When it comes to menopausal symptoms, hot flashes, weight gain, and insomnia generally get all the attention. But, wait! There’s more!
As Miami-based nutritionist Tony Castillo explains, "Collagen is the most abundant protein in the body. It's the major building block of everything from tendons and ligaments to bones, muscles and skin.” Los Angeles dermatologist Dr Ohara Aivaz explains further: this wonder protein is what keeps our skin from sagging, giving us that plump, youthful look. “Think of it as the glue that holds everything in the body together," she says.
Just when we’re feeling invincible, New York dermatologist Dr Diane Berson brings the bad news. “Decreases in collagen found in oestrogen-deficient skin can result in significant skin concerns, including a loss of skin elasticity, hydration, as well as thickness,” she says cheerfully. For those of us who’ve been a victim of the thief who came and stole our collagen overnight, our deepening crow’s lines and thinning skin might make us wary of photo finish close-ups. But it also doesn’t mean we need to wander around with paper bags over our heads forever. Most of us are only too thrilled to learn we can supplement our levels of natural collagen when menopause gets in the way.
According to scientific studies conducted in the early 1980s, women lose about 30% of skin collagen in the first five years after menopause, and levels continue decline about 2% every year after that. Other collagen killers include smoking, too much sun, diabetes, poor nutrition, stress (from excess cortisol), and poor hydration.
Apart from aging, these factors also affect collagen production
- Ultraviolet rays from the sun
- Poor diet
There are various ways to boost your collagen levels, although the jury is out on which products are the most effective.
Collagen supplements are usually made from connective tissue, bones and hooves of cows, pigs, chicken and fish. As collagen is a supplement, not a medicine, is not regulated by the Food and Drug Administration. This means there is no standardisation of the ingredients.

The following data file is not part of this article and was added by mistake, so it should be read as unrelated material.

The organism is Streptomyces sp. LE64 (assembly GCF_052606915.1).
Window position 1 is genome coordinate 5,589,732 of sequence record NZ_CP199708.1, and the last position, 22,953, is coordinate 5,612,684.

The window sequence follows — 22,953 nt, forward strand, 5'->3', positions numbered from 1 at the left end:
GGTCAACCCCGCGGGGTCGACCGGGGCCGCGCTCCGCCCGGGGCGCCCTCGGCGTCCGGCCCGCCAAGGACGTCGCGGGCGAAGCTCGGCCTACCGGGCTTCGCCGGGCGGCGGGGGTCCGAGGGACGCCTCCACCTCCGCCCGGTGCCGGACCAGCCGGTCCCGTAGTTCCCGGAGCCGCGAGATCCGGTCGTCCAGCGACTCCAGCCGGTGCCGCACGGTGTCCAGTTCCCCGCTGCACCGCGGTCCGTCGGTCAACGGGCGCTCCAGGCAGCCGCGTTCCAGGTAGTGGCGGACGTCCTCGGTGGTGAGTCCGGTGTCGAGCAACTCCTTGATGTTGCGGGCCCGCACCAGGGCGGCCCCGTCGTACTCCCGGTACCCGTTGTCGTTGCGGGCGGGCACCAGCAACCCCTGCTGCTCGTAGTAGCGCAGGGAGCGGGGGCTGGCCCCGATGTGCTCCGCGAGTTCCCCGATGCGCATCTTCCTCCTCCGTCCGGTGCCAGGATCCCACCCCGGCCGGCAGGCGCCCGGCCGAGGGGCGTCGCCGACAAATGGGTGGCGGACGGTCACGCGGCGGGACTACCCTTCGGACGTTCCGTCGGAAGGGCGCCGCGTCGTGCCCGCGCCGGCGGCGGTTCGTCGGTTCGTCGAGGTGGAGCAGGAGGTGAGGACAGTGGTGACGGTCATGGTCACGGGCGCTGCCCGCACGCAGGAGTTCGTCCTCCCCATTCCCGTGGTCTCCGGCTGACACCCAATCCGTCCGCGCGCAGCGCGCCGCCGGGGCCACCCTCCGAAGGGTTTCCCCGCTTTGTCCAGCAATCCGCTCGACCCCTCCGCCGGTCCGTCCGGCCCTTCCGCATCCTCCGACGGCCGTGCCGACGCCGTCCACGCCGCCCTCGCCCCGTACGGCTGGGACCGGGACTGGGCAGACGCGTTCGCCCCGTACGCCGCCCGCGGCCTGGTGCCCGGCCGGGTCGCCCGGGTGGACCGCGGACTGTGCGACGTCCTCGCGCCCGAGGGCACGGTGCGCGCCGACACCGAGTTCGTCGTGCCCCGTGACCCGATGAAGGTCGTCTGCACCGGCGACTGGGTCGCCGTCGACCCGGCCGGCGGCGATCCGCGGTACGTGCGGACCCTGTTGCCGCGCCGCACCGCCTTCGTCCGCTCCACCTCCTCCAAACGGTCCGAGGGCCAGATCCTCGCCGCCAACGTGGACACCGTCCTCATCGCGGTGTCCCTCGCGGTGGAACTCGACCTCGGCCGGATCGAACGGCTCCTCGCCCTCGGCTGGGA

Although three recent studies suggest that taking collagen orally is associated with improved skin hydration and elasticity, and less wrinkling, the scientific community deems them too small (around 60 participants) and too short-term (4 to 12 weeks) to be taken too seriously.
“We're not actually sure if collagen supplements benefit us," says Dr Aivaz."The issue is that most things we ingest are broken down by stomach acids and are not absorbed into the bloodstream. It's unclear if we absorb ingested collagen or if it's totally broken down in the stomach." According to Dr Marie Hayag of the American Academy of Dermatology, if your diet includes protein-rich foods, like lean meat, eggs, dairy and beans, oral collagen supplements probably aren't necessary. The good news is that if you use collagen powders and tablets and you don't need them, your body simply won't absorb the extra collagen and will naturally eliminate any excess.
In theory, topical collagen (creams and serums) is supposed act on the second layer of your skin (the dermis) in order to plump up your collagen levels. However, collagen molecules are too large to penetrate the first layer of your skin (the epidermis). This means they never really get to the right place for you to reap the rewards. This is why most skin products contain collagen peptides (smaller components of this wonder protein) rather than actual collagen. New York dermatologist Dr Sejal Shah says "Theoretically, these smaller peptides can penetrate the skin and stimulate collagen production."
Dr Hayag recommends adding retinal creams and Vitamin C serums to your routine. Retinal is a form of vitamin A and aids the body in cellular turnover. Vitamin C is a powerful antioxidant that targets the free radicals that wreak havoc on our skin. Regularly applying a good sunscreen with UVA protection will prevent your collagen from breaking down further.